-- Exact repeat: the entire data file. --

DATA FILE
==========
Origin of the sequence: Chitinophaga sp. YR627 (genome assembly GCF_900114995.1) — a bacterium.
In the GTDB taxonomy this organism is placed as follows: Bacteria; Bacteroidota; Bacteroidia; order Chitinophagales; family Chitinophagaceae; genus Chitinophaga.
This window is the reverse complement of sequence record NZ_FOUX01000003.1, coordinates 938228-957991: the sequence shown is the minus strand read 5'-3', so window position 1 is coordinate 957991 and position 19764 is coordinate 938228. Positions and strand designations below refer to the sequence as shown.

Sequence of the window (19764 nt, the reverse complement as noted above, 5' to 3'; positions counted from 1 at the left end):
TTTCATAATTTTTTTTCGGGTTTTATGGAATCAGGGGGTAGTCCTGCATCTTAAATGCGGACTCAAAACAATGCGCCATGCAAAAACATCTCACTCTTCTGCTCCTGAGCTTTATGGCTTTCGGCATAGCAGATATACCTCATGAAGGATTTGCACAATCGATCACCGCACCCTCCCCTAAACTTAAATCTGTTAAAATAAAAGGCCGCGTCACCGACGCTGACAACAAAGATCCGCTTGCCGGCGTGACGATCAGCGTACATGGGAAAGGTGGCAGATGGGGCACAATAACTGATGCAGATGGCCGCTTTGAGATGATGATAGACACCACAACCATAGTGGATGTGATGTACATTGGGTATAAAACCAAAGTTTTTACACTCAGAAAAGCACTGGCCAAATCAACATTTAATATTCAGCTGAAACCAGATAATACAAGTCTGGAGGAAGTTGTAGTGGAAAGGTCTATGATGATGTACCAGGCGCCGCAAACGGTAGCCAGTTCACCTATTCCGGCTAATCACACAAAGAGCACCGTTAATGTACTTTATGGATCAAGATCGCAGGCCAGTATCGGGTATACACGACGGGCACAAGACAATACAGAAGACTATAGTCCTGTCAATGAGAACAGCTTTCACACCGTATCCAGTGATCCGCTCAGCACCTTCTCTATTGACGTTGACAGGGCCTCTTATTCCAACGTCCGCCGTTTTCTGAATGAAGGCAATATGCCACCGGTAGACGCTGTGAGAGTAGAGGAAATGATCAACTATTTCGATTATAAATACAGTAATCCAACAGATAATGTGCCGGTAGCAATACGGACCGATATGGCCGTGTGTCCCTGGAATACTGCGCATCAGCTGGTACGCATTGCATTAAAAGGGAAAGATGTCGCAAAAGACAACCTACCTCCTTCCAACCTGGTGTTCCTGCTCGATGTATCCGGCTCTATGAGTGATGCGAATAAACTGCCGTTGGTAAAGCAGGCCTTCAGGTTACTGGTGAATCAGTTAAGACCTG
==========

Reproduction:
Origin of the sequence: Chitinophaga sp. YR627 (genome assembly GCF_900114995.1) — a bacterium.
In the GTDB taxonomy this organism is placed as follows: Bacteria; Bacteroidota; Bacteroidia; order Chitinophagales; family Chitinophagaceae; genus Chitinophaga.
This window is the reverse complement of sequence record NZ_FOUX01000003.1, coordinates 938228-957991: the sequence shown is the minus strand read 5'-3', so window position 1 is coordinate 957991 and position 19764 is coordinate 938228. Positions and strand designations below refer to the sequence as shown.

Sequence of the window (19764 nt, the reverse complement as noted above, 5' to 3'; positions counted from 1 at the left end):
TTTCATAATTTTTTTTCGGGTTTTATGGAATCAGGGGGTAGTCCTGCATCTTAAATGCGGACTCAAAACAATGCGCCATGCAAAAACATCTCACTCTTCTGCTCCTGAGCTTTATGGCTTTCGGCATAGCAGATATACCTCATGAAGGATTTGCACAATCGATCACCGCACCCTCCCCTAAACTTAAATCTGTTAAAATAAAAGGCCGCGTCACCGACGCTGACAACAAAGATCCGCTTGCCGGCGTGACGATCAGCGTACATGGGAAAGGTGGCAGATGGGGCACAATAACTGATGCAGATGGCCGCTTTGAGATGATGATAGACACCACAACCATAGTGGATGTGATGTACATTGGGTATAAAACCAAAGTTTTTACACTCAGAAAAGCACTGGCCAAATCAACATTTAATATTCAGCTGAAACCAGATAATACAAGTCTGGAGGAAGTTGTAGTGGAAAGGTCTATGATGATGTACCAGGCGCCGCAAACGGTAGCCAGTTCACCTATTCCGGCTAATCACACAAAGAGCACCGTTAATGTACTTTATGGATCAAGATCGCAGGCCAGTATCGGGTATACACGACGGGCACAAGACAATACAGAAGACTATAGTCCTGTCAATGAGAACAGCTTTCACACCGTATCCAGTGATCCGCTCAGCACCTTCTCTATTGACGTTGACAGGGCCTCTTATTCCAACGTCCGCCGTTTTCTGAATGAAGGCAATATGCCACCGGTAGACGCTGTGAGAGTAGAGGAAATGATCAACTATTTCGATTATAAATACAGTAATCCAACAGATAATGTGCCGGTAGCAATACGGACCGATATGGCCGTGTGTCCCTGGAATACTGCGCATCAGCTGGTACGCATTGCATTAAAAGGGAAAGATGTCGCAAAAGACAACCTACCTCCTTCCAACCTGGTGTTCCTGCTCGATGTATCCGGCTCTATGAGTGATGCGAATAAACTGCCGTTGGTAAAGCAGGCCTTCAGGTTACTGGTGAATCAGTTAAGACCTG